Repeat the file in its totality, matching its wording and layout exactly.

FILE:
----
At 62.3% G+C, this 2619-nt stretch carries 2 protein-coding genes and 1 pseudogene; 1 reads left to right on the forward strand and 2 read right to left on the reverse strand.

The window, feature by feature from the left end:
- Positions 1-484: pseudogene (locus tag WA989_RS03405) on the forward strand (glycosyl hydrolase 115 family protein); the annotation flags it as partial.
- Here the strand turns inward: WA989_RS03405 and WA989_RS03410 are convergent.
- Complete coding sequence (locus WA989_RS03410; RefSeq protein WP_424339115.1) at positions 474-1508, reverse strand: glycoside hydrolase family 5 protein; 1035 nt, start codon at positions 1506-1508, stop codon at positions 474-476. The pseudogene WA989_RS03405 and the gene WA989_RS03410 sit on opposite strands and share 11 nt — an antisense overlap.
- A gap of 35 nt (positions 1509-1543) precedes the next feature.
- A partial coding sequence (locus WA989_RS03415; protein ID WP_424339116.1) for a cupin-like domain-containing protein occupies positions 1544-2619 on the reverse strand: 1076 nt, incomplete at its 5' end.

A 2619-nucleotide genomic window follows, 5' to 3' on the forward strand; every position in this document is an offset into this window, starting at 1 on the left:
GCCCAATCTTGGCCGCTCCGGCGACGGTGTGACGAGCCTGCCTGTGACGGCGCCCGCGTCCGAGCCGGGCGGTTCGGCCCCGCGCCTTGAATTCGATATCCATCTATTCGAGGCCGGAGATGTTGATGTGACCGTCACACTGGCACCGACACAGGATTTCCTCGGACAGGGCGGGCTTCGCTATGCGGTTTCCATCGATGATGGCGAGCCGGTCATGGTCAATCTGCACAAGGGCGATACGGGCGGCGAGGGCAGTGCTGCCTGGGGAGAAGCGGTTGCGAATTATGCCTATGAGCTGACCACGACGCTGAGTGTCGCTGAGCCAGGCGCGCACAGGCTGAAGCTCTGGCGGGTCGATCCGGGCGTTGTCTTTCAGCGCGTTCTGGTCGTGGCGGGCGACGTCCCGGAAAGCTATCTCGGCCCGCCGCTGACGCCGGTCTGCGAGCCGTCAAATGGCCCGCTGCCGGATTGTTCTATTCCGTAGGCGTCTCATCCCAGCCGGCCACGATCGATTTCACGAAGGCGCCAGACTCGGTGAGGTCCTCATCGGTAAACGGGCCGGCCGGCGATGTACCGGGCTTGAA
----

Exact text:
At 62.3% G+C, this 2619-nt stretch carries 2 protein-coding genes and 1 pseudogene; 1 reads left to right on the forward strand and 2 read right to left on the reverse strand.

The window, feature by feature from the left end:
- Positions 1-484: pseudogene (locus tag WA989_RS03405) on the forward strand (glycosyl hydrolase 115 family protein); the annotation flags it as partial.
- Here the strand turns inward: WA989_RS03405 and WA989_RS03410 are convergent.
- Complete coding sequence (locus WA989_RS03410; RefSeq protein WP_424339115.1) at positions 474-1508, reverse strand: glycoside hydrolase family 5 protein; 1035 nt, start codon at positions 1506-1508, stop codon at positions 474-476. The pseudogene WA989_RS03405 and the gene WA989_RS03410 sit on opposite strands and share 11 nt — an antisense overlap.
- A gap of 35 nt (positions 1509-1543) precedes the next feature.
- A partial coding sequence (locus WA989_RS03415; protein ID WP_424339116.1) for a cupin-like domain-containing protein occupies positions 1544-2619 on the reverse strand: 1076 nt, incomplete at its 5' end.

A 2619-nucleotide genomic window follows, 5' to 3' on the forward strand; every position in this document is an offset into this window, starting at 1 on the left:
GCCCAATCTTGGCCGCTCCGGCGACGGTGTGACGAGCCTGCCTGTGACGGCGCCCGCGTCCGAGCCGGGCGGTTCGGCCCCGCGCCTTGAATTCGATATCCATCTATTCGAGGCCGGAGATGTTGATGTGACCGTCACACTGGCACCGACACAGGATTTCCTCGGACAGGGCGGGCTTCGCTATGCGGTTTCCATCGATGATGGCGAGCCGGTCATGGTCAATCTGCACAAGGGCGATACGGGCGGCGAGGGCAGTGCTGCCTGGGGAGAAGCGGTTGCGAATTATGCCTATGAGCTGACCACGACGCTGAGTGTCGCTGAGCCAGGCGCGCACAGGCTGAAGCTCTGGCGGGTCGATCCGGGCGTTGTCTTTCAGCGCGTTCTGGTCGTGGCGGGCGACGTCCCGGAAAGCTATCTCGGCCCGCCGCTGACGCCGGTCTGCGAGCCGTCAAATGGCCCGCTGCCGGATTGTTCTATTCCGTAGGCGTCTCATCCCAGCCGGCCACGATCGATTTCACGAAGGCGCCAGACTCGGTGAGGTCCTCATCGGTAAACGGGCCGGCCGGCGATGTACCGGGCTTGAA